Soft Power Superpowers: Cultural and National Assets of Japan and the United States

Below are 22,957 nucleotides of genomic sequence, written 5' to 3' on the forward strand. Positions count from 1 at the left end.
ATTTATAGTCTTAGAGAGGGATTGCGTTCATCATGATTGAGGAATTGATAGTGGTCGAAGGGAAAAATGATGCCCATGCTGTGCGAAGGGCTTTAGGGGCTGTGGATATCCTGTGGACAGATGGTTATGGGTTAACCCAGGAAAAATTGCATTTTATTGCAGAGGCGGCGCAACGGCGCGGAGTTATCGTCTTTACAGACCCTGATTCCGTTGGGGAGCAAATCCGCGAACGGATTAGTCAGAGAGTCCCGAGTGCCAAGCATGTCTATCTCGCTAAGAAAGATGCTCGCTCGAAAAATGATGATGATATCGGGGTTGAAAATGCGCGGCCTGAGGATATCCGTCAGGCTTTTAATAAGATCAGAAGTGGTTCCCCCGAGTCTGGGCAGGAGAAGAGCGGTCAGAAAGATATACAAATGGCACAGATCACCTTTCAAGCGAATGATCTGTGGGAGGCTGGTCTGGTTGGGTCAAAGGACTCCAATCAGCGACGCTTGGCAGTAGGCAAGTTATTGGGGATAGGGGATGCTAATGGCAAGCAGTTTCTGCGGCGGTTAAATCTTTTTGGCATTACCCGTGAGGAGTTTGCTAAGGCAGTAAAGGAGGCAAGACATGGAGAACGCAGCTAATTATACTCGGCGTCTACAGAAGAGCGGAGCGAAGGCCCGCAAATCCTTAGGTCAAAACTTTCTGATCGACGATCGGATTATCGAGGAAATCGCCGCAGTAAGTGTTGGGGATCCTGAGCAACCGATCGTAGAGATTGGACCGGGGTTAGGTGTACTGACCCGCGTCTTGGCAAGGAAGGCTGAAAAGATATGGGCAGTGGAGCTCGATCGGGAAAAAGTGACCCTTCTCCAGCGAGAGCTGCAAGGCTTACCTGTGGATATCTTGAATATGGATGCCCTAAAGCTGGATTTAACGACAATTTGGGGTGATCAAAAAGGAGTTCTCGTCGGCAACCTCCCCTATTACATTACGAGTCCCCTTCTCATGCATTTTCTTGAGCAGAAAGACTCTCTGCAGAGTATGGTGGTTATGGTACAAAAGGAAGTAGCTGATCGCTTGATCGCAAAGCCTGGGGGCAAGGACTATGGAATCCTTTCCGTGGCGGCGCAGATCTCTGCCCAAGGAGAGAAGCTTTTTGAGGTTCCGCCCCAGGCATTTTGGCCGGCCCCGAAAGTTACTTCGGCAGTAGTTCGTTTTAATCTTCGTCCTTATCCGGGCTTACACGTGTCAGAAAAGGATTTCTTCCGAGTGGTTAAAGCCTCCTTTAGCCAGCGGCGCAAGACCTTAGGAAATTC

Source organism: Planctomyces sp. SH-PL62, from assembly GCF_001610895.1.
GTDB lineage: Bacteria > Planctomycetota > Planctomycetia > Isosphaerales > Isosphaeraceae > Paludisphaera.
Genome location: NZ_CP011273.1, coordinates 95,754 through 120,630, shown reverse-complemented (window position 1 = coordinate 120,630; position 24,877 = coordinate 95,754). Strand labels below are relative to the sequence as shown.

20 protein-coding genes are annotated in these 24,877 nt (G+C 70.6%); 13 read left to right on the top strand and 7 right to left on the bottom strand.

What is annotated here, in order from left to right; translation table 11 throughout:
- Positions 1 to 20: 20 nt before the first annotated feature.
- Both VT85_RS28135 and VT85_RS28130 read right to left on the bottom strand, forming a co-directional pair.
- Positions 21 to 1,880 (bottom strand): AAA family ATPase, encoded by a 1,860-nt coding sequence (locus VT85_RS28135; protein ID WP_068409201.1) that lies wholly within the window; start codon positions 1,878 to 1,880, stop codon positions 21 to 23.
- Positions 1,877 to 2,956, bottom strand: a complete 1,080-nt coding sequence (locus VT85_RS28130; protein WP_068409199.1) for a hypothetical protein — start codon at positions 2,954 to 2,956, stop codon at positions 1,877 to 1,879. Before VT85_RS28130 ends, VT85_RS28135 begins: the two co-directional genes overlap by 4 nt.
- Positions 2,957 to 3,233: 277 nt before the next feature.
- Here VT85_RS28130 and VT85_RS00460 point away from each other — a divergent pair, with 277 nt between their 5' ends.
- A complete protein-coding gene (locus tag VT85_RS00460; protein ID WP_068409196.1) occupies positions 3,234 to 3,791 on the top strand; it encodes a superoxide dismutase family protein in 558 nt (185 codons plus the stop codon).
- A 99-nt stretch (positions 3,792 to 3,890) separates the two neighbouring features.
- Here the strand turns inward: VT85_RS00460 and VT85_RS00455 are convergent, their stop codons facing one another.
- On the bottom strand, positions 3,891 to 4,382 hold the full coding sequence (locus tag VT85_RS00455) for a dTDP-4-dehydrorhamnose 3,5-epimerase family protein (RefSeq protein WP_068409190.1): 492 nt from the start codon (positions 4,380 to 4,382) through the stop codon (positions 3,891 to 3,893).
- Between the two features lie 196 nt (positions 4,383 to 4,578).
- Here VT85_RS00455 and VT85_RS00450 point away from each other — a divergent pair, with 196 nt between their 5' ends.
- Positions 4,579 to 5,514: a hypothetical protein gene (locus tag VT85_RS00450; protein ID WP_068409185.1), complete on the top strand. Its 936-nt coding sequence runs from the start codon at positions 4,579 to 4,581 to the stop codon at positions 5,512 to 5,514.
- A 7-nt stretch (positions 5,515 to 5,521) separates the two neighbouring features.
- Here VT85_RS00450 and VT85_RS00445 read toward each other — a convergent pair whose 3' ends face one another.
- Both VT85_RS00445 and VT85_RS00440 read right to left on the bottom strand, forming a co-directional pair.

The term “soft power” describes a country's ability to get what it wants by attracting rather than coercing others—by engaging hearts and minds through cultural and political values and foreign policies that other countries see as legitimate and conducive to their own interests. This book analyzes the soft power assets of the United States and Japan, and how they contributed to one of the most successful, if unlikely, bilateral relationships of the twentieth century. Sponsored by the U.S. Social Science Research Council and the Japan Foundation's Center for Global Partnership, the book brings together anthropologists, political scientists, historians, economists, diplomats, and others to explore the multiple axes of soft power that operate in the U.S.-Japanese relationship, and between the United States and Japan and other regions of the world. The contributors move beyond an “either-or” concept of hard versus soft power to a more dynamic interpretation, and demonstrate the important role of non-state actors in wielding soft power. They show how public diplomacy on both sides of the Pacific—bolstered by less formal influences such as popular cultural icons, product brands, martial arts, baseball, and educational exchanges—has led to a vibrant U.S.-Japanese relationship since World War II despite formidable challenges. Emphasizing the essentially interactive nature of persuasion, the book highlights an approach to soft power that has many implications for the world today.
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